> >I know that sounds somewhat solipsist in the end, but I can't believe
> >that merely scanning me can affect my future. And I would like to
> >be convinced otherwise, because I don't like solipsism.
> 
> What do you mean, "the only way I could be convinced otherwise is by doing
> the test"? You agree that there is no 3rd person difference, but the whole
> point is that there can't be any *1st* person difference either! What do you
> imagine this 1st person difference could be?

The first person difference would be that if I press the button 1000 times,
I believe I would still not leave the room. Of course, in a 3rd person
perspective, you would not be convinced, because of course *someone*
is still gonna stay in the room. 

If you want, you can imagine that I am talking about a "soul", even though
that brings unintended religious connotations.

> Actually, I sympathise with you, because for many years I wondered, if I
> went into a teleporter, would the person who came out the other end really
> be me, or would I have been committing suicide? Then a few years ago, on a
> Sunday afternoon driving home from the supermarket, it suddenly dawned on me
> that this was a crazy question. Other than thinking I was me, remembering my
> thoughts, behaving like me, looking like me, etc., what other evidence could
> there possibly be that the copy really was me? 

I agree there is no 3rd person communicable evidence. But if you did the
experiment 1000 times and never left the room, would you be convinced
if someone told you that the next time you press the button there's a 50%
chance that you would be in New York?

Of course in a 3rd person perspective this would be the one Stathis that
remained in the room, and you would say that this one has no claim of
being Stathis more than all the others have. But still, if you happened to
be that one, would you believe it's just a coincidence, and the next time
you could really go to New York?

> If I were to be consistent, I
> would have to wonder whether the person I was a few months ago was "really
> me", because the atoms comprising my body today are probably completely
> different. In fact, in *every respect* the person I was a few months ago
> differs more from me as I am today than I would differ from a teleported
> copy. In what way is the destruction of the original in teleportation
> different to the destruction of the original which occurs in the course of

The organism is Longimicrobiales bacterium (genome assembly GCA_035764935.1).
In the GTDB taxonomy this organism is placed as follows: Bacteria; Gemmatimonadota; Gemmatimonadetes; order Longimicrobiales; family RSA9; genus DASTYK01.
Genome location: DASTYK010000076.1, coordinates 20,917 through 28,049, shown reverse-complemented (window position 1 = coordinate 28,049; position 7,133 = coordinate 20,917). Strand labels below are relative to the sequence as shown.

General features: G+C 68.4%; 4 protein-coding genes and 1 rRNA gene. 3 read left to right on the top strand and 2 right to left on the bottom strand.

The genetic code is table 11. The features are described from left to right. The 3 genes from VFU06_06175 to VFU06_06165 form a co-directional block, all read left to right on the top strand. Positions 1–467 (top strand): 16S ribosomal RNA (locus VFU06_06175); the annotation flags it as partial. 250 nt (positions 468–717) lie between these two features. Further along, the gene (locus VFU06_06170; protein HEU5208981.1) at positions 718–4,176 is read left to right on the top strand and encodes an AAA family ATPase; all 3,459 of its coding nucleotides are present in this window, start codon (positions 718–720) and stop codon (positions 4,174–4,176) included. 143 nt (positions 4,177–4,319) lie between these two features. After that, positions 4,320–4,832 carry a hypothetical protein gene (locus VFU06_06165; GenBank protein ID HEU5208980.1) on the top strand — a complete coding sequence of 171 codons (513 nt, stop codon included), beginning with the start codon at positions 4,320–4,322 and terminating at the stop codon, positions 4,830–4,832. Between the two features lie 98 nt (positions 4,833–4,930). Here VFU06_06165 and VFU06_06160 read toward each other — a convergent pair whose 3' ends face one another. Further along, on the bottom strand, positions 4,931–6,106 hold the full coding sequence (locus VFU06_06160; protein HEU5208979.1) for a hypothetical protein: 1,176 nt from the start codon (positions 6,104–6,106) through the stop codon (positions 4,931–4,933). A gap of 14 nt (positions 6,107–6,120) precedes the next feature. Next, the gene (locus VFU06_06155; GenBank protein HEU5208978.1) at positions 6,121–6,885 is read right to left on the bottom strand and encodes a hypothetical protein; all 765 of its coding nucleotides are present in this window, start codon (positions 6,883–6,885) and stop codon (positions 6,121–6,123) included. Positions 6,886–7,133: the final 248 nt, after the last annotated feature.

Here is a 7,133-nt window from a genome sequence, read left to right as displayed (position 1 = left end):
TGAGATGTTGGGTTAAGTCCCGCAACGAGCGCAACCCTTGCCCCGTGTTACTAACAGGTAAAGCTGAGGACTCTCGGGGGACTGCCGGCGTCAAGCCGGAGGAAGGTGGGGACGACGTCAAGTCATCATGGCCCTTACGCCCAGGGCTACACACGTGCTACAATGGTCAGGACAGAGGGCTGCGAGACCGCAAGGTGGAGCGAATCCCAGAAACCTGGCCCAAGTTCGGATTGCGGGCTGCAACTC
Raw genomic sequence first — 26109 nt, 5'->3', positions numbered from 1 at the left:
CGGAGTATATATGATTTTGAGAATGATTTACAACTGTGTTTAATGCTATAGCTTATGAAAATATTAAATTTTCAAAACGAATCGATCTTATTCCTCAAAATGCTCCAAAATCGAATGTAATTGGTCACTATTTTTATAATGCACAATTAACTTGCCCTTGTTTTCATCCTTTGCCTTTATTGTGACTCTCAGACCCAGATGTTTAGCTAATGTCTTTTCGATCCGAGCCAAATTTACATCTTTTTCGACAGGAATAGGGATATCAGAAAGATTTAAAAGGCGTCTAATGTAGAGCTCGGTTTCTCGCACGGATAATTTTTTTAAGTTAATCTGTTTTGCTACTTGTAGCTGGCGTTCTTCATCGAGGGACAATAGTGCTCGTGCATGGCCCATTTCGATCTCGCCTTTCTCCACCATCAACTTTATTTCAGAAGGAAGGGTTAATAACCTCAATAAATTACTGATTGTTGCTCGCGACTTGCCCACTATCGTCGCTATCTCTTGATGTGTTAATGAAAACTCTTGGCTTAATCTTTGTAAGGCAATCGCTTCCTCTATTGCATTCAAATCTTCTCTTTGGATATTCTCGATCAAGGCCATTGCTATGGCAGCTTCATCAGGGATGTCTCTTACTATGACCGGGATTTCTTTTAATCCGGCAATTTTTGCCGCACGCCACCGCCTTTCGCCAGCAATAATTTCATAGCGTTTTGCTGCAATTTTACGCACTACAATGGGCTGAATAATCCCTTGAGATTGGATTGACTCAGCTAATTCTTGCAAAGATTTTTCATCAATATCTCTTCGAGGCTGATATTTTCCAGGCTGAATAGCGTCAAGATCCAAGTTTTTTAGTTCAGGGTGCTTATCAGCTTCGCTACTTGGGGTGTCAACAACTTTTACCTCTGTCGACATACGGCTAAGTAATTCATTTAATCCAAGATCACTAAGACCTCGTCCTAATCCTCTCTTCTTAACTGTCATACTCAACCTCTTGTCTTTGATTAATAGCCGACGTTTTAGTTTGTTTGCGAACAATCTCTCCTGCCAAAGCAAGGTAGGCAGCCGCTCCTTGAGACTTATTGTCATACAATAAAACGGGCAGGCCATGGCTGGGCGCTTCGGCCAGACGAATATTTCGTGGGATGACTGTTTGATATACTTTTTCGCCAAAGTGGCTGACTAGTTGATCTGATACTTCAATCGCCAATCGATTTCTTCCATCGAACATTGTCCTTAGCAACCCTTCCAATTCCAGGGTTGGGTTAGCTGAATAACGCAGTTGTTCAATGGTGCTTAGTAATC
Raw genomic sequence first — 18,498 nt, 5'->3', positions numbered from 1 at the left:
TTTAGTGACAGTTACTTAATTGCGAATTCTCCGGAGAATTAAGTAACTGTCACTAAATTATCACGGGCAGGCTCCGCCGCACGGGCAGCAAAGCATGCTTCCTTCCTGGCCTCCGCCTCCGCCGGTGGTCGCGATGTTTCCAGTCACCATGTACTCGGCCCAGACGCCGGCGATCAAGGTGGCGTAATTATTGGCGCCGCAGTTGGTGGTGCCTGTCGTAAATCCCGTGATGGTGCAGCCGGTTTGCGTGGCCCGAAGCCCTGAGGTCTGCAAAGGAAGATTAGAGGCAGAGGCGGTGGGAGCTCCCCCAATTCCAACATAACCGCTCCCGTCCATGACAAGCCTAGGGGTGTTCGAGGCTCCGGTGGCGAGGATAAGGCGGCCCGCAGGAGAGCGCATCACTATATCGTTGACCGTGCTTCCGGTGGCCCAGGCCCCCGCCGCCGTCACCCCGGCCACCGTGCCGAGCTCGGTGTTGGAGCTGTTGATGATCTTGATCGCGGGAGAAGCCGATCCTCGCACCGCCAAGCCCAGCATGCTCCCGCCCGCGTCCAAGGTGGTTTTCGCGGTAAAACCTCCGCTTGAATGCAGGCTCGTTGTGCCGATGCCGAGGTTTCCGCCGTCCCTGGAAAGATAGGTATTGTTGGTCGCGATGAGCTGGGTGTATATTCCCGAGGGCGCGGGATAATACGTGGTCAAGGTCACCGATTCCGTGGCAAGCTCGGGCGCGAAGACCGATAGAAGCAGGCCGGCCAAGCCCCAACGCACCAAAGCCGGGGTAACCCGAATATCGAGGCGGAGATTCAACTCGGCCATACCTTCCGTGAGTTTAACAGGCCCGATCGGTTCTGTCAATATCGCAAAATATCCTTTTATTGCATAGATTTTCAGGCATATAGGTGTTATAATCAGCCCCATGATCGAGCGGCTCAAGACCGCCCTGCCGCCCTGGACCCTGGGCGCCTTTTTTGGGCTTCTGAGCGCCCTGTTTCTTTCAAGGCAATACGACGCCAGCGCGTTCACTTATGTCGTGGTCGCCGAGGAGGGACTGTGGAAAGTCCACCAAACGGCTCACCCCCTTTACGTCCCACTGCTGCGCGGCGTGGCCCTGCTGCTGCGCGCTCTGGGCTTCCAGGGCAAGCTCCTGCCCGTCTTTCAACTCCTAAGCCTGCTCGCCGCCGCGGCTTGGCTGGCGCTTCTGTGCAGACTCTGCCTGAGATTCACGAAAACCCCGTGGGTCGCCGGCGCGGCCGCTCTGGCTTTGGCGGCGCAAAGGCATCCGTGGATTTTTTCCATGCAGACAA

> normal life, other than the speed with which it happens? If you collected
> all the discarded matter from your body over the course of a year, you would
> probably have more than enough to build a whole alternative person. Would
> you consider that person "dead", replaced by a mere copy? If not, could you
> give a consistent explanation for why you would consider teleportation to be
> basically different?

I do not equate my identity with the matter that composes my body at all.
I would say that my personal identity cannot be defined in a
communicable way, in the way I see it. I believe there is something
fundamental about consciousness.

I guess that my position could be made analogous to the following thought
experiment: suppose you are playing a virtual simulation game, and in the
game you enter a copy machine just like the one we are discussing. The
game is programmed to feed your (real) brain with the experience of being in
the same room every time you press the button but seing all these copies
of your virtual body being created in New York. Of course there's no question
of who you are. You are not the copies in New York. While playing the game
you do not feel concerned that you could suddenly appear in New York and
be trapped in the simulation after pressing the button.

In this example my identity would undoubtedly be located in my real brain.
I imagine an analogous situation for my identity in the real world, with
the difference that I can't (or I don't know how to) unplug from it. But
clearly it is not located in my body anymore than it was located in my
virtual body inside the simulation.

But of course I find this position quite uncomfortable, because I cannot
acount for other people's consciousness in any well defined way. And 
since I don't like solipsism, i.e., I like to believe in other people's
consciousness, I must say it's deeply unsatisfactory. 

But not enough to believe that I could experience being teleported to New
York.

Eric.

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